Ana María Almario presented the logic of participation in Bogotá, which calls for the role of local governments in the protection of rights and the renewal of democracy at the local level. She also thinks of inclusion and a concept of advocacy that includes the will of citizens to transform. She recognises the potential of citizens to become activists and to raise awareness of inclusion.

Ana María Almario presented the “pactando” initiative: a space for listening and resolving conflicts between citizens and district institutions. "Inclusive dialogue allows us to define what the local problems are and how, by listening to diverse voices, we can identify approaches to address these challenges. Bogotá has developed 15 pacts, which help to strengthen democracy as an exercise in compromise. In this process, citizen participation is used to determine priorities for public works and neighbourhood improvements and territorial transformation.

Juan Speroni Hernández, explained how the city of Buenos Aires is trying to create spaces for participation to bring democracy closer to everyday life and bridge the gap between neighbours and government spaces. The city believes in participation as a way to promote the accountability of leaders in the first place. It also helps to convey priorities and smooth out conflicts, which occur daily in big cities. He explained that although the pandemic caused unease, it was a learning experience: it was used to channel citizen participation into a plan for the future. 3 levels of depth were designed where the city's neighbours were invited to participate. First of all the intervention themes were prioritised. Then we focused on co-creation, looking at concrete actions. Finally there was a vote on the ideas that had emerged. The focus was on inclusion and dissemination, both online and at territorial level. He concluded that since Buenos Aires they are committed to setting up spaces for co-creation.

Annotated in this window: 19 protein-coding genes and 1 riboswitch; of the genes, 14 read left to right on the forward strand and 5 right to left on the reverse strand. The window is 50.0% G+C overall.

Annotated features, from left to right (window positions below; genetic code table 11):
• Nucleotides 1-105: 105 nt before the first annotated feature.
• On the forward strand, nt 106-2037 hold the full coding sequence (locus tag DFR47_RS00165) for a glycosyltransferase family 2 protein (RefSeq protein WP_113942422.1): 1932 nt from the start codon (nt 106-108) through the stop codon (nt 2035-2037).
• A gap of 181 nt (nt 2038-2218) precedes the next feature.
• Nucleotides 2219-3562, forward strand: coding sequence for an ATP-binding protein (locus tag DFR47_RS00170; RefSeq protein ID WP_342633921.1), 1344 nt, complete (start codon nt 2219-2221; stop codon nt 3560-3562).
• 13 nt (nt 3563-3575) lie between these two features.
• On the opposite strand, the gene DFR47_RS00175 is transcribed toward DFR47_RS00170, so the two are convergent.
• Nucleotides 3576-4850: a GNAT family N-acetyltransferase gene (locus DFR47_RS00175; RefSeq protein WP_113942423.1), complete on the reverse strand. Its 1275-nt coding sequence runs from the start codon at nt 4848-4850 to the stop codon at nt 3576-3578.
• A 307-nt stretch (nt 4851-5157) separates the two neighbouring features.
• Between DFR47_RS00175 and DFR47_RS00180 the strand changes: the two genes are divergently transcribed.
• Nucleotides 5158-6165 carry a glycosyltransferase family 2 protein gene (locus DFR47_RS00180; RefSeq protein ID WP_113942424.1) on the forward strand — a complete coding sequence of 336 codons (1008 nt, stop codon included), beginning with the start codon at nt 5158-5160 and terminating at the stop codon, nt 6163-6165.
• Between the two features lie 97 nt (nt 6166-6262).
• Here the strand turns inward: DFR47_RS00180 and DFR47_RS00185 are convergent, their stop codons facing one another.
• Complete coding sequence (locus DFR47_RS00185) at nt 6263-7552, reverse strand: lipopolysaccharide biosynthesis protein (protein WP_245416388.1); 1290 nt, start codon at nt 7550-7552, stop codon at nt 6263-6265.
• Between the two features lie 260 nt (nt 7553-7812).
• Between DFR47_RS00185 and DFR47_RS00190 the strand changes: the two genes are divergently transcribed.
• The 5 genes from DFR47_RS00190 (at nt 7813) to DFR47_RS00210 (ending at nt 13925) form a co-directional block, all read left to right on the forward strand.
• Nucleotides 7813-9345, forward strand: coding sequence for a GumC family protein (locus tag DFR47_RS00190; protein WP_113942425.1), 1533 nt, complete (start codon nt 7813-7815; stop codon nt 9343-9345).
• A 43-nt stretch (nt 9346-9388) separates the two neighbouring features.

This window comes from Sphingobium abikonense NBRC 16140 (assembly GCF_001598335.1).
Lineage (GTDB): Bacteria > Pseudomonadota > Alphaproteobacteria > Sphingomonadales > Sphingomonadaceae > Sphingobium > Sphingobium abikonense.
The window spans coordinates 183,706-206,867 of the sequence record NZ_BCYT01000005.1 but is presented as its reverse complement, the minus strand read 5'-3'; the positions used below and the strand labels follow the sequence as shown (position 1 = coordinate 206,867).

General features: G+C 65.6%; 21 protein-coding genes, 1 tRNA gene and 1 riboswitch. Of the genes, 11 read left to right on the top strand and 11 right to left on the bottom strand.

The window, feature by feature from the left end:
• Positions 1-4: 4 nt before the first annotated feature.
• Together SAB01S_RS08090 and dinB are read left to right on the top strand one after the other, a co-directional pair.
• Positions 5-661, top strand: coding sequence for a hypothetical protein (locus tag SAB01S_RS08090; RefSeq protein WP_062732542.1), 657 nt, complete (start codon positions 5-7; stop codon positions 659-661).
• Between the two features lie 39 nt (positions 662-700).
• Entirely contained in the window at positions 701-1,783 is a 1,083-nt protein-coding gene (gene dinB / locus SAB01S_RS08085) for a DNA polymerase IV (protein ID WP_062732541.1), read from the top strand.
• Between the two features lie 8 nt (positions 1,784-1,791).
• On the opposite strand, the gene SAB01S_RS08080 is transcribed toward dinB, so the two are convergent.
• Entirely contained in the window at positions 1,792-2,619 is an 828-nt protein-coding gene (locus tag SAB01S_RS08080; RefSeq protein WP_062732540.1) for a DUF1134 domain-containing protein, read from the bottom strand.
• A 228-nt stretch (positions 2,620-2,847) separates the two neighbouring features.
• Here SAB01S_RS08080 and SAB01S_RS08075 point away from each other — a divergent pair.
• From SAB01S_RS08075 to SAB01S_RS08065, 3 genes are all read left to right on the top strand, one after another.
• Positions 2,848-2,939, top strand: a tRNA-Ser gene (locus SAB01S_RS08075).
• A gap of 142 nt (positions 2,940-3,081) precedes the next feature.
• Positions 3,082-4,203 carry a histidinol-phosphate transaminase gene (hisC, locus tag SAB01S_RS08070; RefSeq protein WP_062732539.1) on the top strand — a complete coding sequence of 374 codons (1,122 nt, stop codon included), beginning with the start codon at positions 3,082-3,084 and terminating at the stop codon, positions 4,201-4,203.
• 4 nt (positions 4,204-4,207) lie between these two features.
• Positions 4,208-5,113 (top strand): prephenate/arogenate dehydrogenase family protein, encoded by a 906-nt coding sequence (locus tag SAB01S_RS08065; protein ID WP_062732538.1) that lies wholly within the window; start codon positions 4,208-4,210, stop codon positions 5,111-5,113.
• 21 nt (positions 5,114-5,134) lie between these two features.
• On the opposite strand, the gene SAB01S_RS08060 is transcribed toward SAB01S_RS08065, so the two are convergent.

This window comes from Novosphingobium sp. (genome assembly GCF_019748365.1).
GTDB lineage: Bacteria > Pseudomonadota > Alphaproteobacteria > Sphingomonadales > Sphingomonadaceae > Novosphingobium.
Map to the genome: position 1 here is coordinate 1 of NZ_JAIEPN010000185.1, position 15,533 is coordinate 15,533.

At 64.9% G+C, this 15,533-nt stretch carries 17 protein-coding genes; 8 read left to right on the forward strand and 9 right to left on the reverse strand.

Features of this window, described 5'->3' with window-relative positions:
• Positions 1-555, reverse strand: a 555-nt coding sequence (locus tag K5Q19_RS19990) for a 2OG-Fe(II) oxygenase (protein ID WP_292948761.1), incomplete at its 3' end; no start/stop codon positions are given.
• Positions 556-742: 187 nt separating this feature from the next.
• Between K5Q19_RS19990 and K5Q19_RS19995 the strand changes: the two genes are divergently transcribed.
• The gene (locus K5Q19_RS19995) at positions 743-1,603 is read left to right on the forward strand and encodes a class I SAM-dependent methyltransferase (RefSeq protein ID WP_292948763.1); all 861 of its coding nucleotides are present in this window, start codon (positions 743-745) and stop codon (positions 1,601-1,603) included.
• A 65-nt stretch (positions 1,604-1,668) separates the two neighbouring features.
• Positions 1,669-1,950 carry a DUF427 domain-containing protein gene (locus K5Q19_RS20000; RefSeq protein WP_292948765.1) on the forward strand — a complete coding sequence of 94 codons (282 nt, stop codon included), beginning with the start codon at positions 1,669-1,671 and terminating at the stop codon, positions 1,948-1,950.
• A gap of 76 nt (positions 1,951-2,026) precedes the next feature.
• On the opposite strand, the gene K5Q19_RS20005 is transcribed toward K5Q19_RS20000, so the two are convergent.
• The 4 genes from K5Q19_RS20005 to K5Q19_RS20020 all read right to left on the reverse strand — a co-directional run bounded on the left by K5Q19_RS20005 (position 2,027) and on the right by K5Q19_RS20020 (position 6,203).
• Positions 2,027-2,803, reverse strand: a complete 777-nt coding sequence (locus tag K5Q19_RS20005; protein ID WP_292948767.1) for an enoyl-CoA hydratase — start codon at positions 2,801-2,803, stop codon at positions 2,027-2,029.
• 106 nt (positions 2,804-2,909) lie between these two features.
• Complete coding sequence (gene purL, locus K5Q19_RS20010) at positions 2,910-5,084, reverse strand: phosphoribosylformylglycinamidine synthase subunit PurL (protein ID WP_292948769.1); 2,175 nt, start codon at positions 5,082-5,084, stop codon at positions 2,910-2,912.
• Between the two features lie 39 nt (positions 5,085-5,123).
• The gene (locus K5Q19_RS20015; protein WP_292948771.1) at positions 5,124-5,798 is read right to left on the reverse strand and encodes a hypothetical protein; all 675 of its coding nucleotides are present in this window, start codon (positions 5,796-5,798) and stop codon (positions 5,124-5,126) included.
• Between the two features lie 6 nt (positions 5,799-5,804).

Joseph Tchinda-Kenfo began by presenting the Office de consultation publique de Montréal (OCPM), an independent organisation that has existed since 2002 and whose work is based on three principles: credibility, independence and accessibility. He explained how during the pandemic, their objective was to preserve the credibility of different consultation processes. "We faced major challenges: health standards and measures that prohibited gatherings, the impact of the pandemic on stakeholders, community organisations and citizens' priorities, how to estimate the share of the population that had the tools to participate online, and how to maintain the quality of contributions and the credibility of institutions, linked to the importance of deliberation and listening to others’’. He illustrated that in order to know how to integrate digital tools for remote participation, they assessed the expectations of the population in March/June via a questionnaire, telephone interviews and focus groups. They implemented the Covid method, a hybrid method: for each consultation, a postal kit was sent to those who requested it, to ensure the participation of those who did not have access to digital tools. "We diversified our methods, tools and information processes. We have seen a renewed confidence of citizens in the processes and the credibility of the institutions has been preserved," he concluded.